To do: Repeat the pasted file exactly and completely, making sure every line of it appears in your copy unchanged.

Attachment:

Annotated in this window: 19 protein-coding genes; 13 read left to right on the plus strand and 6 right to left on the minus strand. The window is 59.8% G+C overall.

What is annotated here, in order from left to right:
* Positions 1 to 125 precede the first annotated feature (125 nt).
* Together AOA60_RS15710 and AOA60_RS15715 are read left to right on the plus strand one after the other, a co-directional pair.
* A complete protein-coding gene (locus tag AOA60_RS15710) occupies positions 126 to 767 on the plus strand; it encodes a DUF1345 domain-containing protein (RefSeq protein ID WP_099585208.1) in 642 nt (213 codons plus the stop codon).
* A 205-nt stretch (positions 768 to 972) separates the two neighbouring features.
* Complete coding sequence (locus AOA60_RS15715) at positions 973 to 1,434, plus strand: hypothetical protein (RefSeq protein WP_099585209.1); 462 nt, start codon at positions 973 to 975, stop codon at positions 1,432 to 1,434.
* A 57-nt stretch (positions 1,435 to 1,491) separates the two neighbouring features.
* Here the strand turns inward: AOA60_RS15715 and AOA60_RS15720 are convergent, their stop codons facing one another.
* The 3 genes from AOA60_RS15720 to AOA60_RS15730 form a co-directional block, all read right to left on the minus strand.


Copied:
Annotated in this window: 19 protein-coding genes; 13 read left to right on the plus strand and 6 right to left on the minus strand. The window is 59.8% G+C overall.

What is annotated here, in order from left to right:
* Positions 1 to 125 precede the first annotated feature (125 nt).
* Together AOA60_RS15710 and AOA60_RS15715 are read left to right on the plus strand one after the other, a co-directional pair.
* A complete protein-coding gene (locus tag AOA60_RS15710) occupies positions 126 to 767 on the plus strand; it encodes a DUF1345 domain-containing protein (RefSeq protein ID WP_099585208.1) in 642 nt (213 codons plus the stop codon).
* A 205-nt stretch (positions 768 to 972) separates the two neighbouring features.
* Complete coding sequence (locus AOA60_RS15715) at positions 973 to 1,434, plus strand: hypothetical protein (RefSeq protein WP_099585209.1); 462 nt, start codon at positions 973 to 975, stop codon at positions 1,432 to 1,434.
* A 57-nt stretch (positions 1,435 to 1,491) separates the two neighbouring features.
* Here the strand turns inward: AOA60_RS15715 and AOA60_RS15720 are convergent, their stop codons facing one another.
* The 3 genes from AOA60_RS15720 to AOA60_RS15730 form a co-directional block, all read right to left on the minus strand.